Pleural approach was determined according to the multidisciplinary team’s decision and the guidelines of the British Thoracic Society (BTS) (10). Therapeutic pleural aspiration (TPA), defined as thoracocentesis for effusions that affected up to two-thirds of the hemithorax or small-bore chest tube for effusions that affected more than two-thirds of the hemithorax, was performed in patients that the multidisciplinary team considered as developing a pleural response to systemic treatment. TPA was also performed in patients with a life expectancy shorter than 30 days, according to the British Thoracic Society and the multidisciplinary team. The other patients were submitted to more aggressive procedures. High-risk patients for general anesthesia were submitted pleural drainage using a chest tube under local anesthesia. After full lung re-expansion and fluid drainage <200 milliliters/day, pleurodesis was performed through the drain. Moreover, an indwelling pleural drain was offered to patients considered unfit for general anesthesia as of December 2014.
Patients operated under total anesthesia were submitted to a video-assisted thoracoscopy (VAT). After suitable effusion samples were obtained for cytological analyses and cultures, several pleural fragments were obtained from any irregular areas; in the absence of irregular areas, a number of random areas were sampled. Frozen-section histopathological analysis was performed if there was no preoperative cancer diagnosis. If full lung re-expansion was attained, immediate pleurodesis was performed by insufflating 4 g of sterilized talc.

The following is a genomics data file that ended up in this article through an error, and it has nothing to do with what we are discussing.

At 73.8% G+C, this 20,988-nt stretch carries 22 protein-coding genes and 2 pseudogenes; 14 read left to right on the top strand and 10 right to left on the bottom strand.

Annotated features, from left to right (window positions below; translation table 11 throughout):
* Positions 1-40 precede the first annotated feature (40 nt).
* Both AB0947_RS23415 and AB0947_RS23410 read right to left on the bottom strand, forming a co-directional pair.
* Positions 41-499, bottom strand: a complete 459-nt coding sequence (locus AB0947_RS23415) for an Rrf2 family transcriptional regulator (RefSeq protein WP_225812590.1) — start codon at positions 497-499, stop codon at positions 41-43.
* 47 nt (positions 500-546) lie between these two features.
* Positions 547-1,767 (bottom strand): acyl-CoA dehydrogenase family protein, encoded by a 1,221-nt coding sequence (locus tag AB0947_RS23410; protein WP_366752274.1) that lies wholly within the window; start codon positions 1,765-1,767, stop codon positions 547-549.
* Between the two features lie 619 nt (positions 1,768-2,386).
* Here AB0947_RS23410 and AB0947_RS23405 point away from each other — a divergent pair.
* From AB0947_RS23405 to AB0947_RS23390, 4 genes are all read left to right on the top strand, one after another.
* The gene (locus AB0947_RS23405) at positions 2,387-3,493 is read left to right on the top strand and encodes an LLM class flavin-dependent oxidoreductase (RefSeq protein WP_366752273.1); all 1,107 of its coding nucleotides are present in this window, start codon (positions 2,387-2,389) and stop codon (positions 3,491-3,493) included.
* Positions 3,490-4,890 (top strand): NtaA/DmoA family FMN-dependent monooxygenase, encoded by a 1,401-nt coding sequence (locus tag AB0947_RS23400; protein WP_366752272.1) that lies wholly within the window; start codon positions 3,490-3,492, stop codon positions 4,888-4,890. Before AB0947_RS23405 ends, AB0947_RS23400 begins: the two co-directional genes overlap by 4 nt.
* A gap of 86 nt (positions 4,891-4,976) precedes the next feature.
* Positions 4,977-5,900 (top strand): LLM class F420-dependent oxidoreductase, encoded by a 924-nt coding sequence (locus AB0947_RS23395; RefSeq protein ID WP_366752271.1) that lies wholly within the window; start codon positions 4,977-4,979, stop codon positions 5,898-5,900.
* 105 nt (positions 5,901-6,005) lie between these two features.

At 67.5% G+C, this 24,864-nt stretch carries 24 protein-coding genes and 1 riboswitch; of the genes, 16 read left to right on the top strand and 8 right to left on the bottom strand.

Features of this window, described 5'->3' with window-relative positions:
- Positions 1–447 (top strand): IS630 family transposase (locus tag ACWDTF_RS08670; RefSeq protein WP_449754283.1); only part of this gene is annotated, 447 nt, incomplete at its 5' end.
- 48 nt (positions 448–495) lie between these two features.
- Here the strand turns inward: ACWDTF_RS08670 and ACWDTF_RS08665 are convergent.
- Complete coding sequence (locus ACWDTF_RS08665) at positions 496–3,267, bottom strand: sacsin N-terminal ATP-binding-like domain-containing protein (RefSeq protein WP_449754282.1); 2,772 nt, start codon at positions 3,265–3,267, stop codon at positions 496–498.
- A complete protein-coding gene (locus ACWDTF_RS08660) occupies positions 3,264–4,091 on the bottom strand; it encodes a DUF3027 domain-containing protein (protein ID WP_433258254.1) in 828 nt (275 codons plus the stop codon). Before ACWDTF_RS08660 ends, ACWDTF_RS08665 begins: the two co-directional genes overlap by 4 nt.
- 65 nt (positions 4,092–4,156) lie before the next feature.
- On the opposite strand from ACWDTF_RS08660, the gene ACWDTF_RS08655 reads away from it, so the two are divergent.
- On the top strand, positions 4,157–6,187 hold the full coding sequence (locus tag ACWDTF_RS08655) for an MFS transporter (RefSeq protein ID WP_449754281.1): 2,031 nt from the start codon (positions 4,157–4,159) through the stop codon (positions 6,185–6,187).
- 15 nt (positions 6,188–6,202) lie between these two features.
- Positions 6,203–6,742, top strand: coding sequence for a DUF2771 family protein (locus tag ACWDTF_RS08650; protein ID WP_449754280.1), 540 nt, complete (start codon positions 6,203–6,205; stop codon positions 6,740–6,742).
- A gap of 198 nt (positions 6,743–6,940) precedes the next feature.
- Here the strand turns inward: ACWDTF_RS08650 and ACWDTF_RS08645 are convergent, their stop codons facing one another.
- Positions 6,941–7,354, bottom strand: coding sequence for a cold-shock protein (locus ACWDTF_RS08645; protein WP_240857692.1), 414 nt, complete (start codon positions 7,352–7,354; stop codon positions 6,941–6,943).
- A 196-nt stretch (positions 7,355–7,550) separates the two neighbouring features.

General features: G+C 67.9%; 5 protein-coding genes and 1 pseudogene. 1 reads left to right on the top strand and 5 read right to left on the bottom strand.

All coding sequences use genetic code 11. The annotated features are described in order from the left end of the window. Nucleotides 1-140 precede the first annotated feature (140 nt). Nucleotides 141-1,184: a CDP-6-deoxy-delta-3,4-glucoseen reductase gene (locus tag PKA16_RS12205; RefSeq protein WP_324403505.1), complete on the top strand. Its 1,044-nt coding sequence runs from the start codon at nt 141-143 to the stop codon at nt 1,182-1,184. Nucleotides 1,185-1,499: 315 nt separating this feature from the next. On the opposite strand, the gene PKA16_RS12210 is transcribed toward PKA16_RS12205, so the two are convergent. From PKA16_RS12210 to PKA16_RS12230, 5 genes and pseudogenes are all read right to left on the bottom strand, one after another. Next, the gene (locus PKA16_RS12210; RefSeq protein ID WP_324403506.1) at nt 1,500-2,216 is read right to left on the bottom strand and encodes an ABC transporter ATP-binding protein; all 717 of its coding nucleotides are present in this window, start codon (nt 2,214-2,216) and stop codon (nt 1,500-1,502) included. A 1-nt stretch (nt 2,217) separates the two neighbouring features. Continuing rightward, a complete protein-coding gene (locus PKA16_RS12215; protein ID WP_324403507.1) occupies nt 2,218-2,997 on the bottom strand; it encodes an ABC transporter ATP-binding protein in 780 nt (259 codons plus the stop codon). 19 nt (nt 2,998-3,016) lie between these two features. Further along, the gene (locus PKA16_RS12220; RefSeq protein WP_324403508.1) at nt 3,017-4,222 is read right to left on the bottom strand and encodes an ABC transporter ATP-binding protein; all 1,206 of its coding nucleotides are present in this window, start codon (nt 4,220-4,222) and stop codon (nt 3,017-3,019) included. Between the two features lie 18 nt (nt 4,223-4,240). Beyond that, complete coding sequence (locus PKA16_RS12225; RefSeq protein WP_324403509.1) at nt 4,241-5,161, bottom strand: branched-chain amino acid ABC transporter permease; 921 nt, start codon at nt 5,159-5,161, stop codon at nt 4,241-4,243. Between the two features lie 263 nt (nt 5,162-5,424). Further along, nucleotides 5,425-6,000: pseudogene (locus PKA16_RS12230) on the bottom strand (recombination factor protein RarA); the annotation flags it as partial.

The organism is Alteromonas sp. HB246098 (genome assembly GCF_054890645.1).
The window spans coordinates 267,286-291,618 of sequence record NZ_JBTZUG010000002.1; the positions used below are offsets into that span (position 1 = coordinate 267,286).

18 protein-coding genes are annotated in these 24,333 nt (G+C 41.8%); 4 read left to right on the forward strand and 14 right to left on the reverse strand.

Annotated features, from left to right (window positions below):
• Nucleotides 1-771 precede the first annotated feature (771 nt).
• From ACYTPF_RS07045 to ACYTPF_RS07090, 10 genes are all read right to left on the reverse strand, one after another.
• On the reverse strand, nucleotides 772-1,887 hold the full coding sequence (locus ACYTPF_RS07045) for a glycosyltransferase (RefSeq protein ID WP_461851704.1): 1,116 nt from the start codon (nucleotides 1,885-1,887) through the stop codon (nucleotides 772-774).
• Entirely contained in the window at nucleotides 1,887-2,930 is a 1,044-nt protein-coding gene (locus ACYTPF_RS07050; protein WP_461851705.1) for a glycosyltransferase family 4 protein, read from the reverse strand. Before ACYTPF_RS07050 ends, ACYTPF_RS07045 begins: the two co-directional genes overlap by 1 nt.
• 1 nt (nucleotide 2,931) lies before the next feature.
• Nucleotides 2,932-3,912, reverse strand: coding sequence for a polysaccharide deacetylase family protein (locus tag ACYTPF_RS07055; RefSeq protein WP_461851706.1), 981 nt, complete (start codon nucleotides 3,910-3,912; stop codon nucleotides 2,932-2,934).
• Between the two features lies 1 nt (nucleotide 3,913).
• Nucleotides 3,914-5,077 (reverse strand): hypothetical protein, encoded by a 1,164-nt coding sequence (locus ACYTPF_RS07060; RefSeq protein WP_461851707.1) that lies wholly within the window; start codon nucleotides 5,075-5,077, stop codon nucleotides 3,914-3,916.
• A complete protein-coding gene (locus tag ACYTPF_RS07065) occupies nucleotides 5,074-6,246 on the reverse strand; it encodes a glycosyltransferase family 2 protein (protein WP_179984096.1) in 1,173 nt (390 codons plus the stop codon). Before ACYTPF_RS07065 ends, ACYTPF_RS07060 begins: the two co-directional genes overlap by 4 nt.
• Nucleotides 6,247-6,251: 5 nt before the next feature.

The chest tube was removed five days after the procedure in patients who did not attain full lung re-expansion. All patients were evaluated monthly to verify pleural recurrence, which was defined as need for a new approach (thoracocentesis or indwelling drain). In our institution, we wait five days to remove the drain, in an attempt to expand the lung with physical therapy and allow the pleurodesis with talc to be performed.
The descriptive analysis of data was performed through absolute and relative frequencies, measures of central tendency and dispersion.
In the analysis of recurrence-free survival, time, truncated at 12 months, was calculated between the date of surgery until the date of recurrence or last status of the patient. The quantitative variables without definite cutoff points were submitted to the ROC (receiver operating characteristic) curve, using a sub-sample of 50% of the recorded cases. Cutoff points were defined as the ones with sensitivity and specificity values >0.80. In the survival analysis, the Kaplan-Meier test was applied, and the log-rank test was used for the comparison between the curves. Univariate and multiple Cox regression models were used to evaluate the risk of recurrence (hazard ratio) and their respective 95% confidence intervals (95% CI). The variables that were tested in the multiple model were the ones with a P value <0.05 in the univariate analysis.
The level of statistical significance was set at 5%. The data were entered in Excel and analyzed using the SPSS program (Statistical Package for the Social Sciences), version 22.0 for Windows.
Of the 288 included patients, 62.5% were females. The patients’ mean age was 59.8 years (SD =13.8), with a median of 61 years, ranging from 18 to 96 years of age. Regarding the nutritional status, 60.1% had normal weight at the time of recurrence diagnosis. The most frequent main procedure was pleurodesis (43.1%), followed by drainage (41.2%). ECOG performance status of the patients varied, with 41.7% presented with grade 2 (Table 1).